The States did not commit enough piracy to save a copyright infringement statute from unconstitutionality, according to the US Supreme Court’s March 23, 2020, decision in Allen v. Cooper.
Video recordings and photographs of the salvage of Blackbeard’s ship, “Queen Anne’s Revenge,” were posted without permission by the State of North Carolina. The copyright owner sued the State for copyright infringement (the Supreme Court said “call it a ‘modern act of piracy’”) under the Copyright Remedy Clarification Act of 1990 (the “CRCA”), which specifically provides that the States are not immune from suit in federal court for copyright infringement, and provides the same remedies against States as against private parties.
Ironically, the very first copyright statute in the World was Great Britain’s Statute of Anne enacted in 1710, also named for Queen Anne.
Article I, section 8, clause 8, of the US Constitution, which the Court referred to as the “Intellectual Property Clause”, gives Congress the power to grant to authors and inventors for a limited time the exclusive rights to their writings and discoveries, which is the basis for the grant of copyrights and patents.
The Court explained that, in our federal system, each State is a sovereign entity, and cannot be sued in court without consent, under the principle of “sovereign immunity”. The Court said that sovereign immunity constrains federal courts from hearing lawsuits against States, but that the Court has allowed federal courts to hear lawsuits against nonconsenting States if two conditions are met:
- Congress enacted unequivocal statutory language abrogating the States’ immunity to suit.
- Some constitutional provision must allow Congress to encroach on the States’ sovereign immunity
The Court said it was clear that the CRCA met the first condition.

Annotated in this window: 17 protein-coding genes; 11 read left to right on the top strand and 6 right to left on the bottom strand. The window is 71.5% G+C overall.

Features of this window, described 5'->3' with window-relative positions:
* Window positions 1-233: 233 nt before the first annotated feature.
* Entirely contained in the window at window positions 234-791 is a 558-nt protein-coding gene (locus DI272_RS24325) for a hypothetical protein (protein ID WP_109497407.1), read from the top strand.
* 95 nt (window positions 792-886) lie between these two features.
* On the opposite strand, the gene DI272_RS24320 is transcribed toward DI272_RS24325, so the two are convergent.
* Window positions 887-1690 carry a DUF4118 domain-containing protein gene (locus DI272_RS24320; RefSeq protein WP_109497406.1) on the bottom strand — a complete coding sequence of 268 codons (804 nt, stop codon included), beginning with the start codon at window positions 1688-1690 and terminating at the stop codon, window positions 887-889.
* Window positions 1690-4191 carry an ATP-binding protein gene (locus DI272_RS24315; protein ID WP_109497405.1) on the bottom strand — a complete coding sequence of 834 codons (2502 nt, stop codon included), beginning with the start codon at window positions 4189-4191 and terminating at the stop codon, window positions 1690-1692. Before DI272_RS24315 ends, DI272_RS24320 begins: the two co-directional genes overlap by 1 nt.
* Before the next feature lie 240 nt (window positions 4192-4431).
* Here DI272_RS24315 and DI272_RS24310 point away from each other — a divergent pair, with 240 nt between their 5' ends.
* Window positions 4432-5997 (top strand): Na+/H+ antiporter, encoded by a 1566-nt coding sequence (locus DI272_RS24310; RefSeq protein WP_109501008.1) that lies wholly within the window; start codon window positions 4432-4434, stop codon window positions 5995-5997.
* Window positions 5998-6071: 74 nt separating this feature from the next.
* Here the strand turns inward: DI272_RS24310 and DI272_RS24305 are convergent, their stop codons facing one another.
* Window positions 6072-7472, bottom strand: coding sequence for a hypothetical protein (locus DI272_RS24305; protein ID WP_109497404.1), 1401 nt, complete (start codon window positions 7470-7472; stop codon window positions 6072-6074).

However, with respect to the second condition, the Court said that in a prior case, Florida Prepaid Postsecondary Educational Expense Bd. v. College Sav. Bank (1999) (“Florida Prepaid”), the Patent and Plant Variety Protection Clarification Act (the “Patent Remedies Act”), was found to be unconstitutional. The Patent Remedies Act was modelled after the CRCA and has the same wording and effect as the CRCA, except it deals with patents instead of copyrights.
The Court said that it was bound to follow this precedent, and so determined that the CRCA was unconstitutional, just as the Patent Remedies Act was unconstitutional.
The copyright owner raised two arguments for why the CRCA should be upheld as constitutional, so that his copyright infringement claim could proceed against the State of North Carolina.
First, he said that the Intellectual Property Clause from Article I gives the basis for upholding CRCA’s constitutionality, because without remedies against the States, the Intellectual Property Clause cannot grant exclusive rights to authors for their writings. But the Court said that an intellectual property owner’s right under the Intellectual Property Clause from Article I “stops when it runs into sovereign immunity.” The copyright owner argued that, in a prior case, the Court had determined that the bankruptcy clause in Article I, section 8, clause 4, DID allow Congress to subject nonconsenting States to federal court bankruptcy proceedings, but the Court said this was because bankruptcy is unique, and because if CRCA were upheld, then the Patent Remedies Act would also have to be upheld, which would require that the Court overrule the Florida Prepaid precedent that the Patent Remedies Act was unconstitutional. US courts often follow the doctrine of precedent or “stare decisis” and therefore rarely overrule previous judicial decisions. The Court said that, to overrule a precedent under stare decisis, requires a “special justification” beyond merely the belief that the precedent was wrongly decided.
Second, the copyright owner argued that section 5 of the 14th Amendment authorizes Congress to strip the States of
sovereign immunity. The Fourteenth Amendment states in section 1 that the States cannot “deprive any person of life, liberty, or property, without due process of law”, and section 5 gives Congress the “power to enforce, by appropriate legislation,” these limitations on the States’ authority.
However, the Court said that for a statute to abrogate a State’s sovereign immunity, the statute must be tailored to “remedy or prevent” conduct infringing on the Fourteenth Amendment’s prohibition on depriving a person of life, liberty, or property (or other prohibitions in section 1). The